As the complexity of communication protocols have increased, the complexity of the network configuration of field devices in industrial processes has also increased. In an installation with a complex network topology, it can be particularly difficult to diagnose and identify failures related to the communication network.
A process control loop monitor includes a loop interface circuit configured to couple to a process control loop and receive data from the process control loop. A memory stores data received by the loop interface circuit from the process control loop. In one configuration, the loop monitor is implemented in a host which is also used to perform configuration of other devices on the process control loop.
As discussed in the Background section, process device network configurations can be complex and therefore problems can be difficult to diagnose. For example, the installation of Fieldbus instruments may require a complex network topology. This complexity can lead to networking problems as well as difficulties diagnosing such problems. This can result in additional service calls to diagnose the networking related problems. Such issues can be particularly troublesome when the industrial process is located in a remote area, or when the service personnel are inexperienced in diagnosing network related problems. The present invention provides a process control loop monitor configured to mount in the field of an industrial process and collect data from the two wire loop. The data is stored in a memory and is available for subsequent use by a technician to identify a fault in the process control loop network.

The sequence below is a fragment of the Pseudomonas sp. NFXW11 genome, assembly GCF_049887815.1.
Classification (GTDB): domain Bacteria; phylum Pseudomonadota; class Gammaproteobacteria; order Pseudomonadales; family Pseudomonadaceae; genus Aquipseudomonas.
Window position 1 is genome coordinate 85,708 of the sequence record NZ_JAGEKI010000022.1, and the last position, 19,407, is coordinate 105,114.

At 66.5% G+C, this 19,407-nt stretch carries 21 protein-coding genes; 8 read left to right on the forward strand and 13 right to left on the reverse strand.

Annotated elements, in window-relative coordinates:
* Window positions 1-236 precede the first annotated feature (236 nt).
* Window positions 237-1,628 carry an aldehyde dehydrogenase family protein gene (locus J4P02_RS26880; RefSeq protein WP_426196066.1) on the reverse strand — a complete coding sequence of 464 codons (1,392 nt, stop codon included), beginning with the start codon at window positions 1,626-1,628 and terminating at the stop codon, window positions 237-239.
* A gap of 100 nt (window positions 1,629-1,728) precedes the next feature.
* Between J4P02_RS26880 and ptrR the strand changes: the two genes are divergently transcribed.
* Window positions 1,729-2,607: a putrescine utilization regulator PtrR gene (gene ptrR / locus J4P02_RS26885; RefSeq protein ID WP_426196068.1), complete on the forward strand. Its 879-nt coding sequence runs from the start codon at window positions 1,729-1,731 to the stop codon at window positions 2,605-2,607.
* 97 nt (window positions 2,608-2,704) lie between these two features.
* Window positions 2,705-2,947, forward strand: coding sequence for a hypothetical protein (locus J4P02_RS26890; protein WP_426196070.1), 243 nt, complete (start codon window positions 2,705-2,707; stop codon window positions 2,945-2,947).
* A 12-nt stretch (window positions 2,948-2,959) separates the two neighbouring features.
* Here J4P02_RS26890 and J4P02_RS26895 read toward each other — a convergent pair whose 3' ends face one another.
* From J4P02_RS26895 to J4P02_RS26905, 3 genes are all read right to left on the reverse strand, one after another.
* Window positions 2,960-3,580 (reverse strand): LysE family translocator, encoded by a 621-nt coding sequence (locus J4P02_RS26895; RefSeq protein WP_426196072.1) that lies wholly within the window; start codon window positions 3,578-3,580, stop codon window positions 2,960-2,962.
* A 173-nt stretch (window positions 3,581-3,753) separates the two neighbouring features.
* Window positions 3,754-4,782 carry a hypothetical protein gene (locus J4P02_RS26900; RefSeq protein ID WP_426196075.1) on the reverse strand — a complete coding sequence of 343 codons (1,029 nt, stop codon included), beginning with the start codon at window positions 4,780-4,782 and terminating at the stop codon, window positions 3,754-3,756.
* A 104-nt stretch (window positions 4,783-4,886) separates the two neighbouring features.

One typical technique for transmitting information in an industrial process control and monitoring system involves controlling the amount of current flowing through a process control loop. Current is supplied from a current source in the control room and the process variable transmitter controls the current based upon a sensed process variable. For example, a 4 mA current signal can be used to indicate a zero reading and a 20 mA signal can be used to indicate a full scale reading. Similarly, a current level controlled in the control room can be used to control a valve positioner or the like. More recently, transmitters have employed digital circuitry which communicates with the control room using a digital signal which is superimposed on the analog current signal flowing through the process control loop. One example of such a technique is the HART® communication protocol.
Fieldbus is a communications protocol developed by the Fieldbus Foundation and is directed to defining a communications layer or protocol for transmitting information on a process control loop. In the Fieldbus protocol, the current flowing through the loop is not used to transmit an analog signal. Instead, all information is digitally transmitted. Further, the Fieldbus standard, and a standard known as Profibus, allow transmitters to be configured in a multi-drop configuration in which more than one transmitter is connected on the same process control loop. Other communication protocols include the MODBUS® protocol and Ethernet. In some configurations, two, three, four or any number of wires can be used to connect to the process device, including non-physical connections such as RF (radio frequency).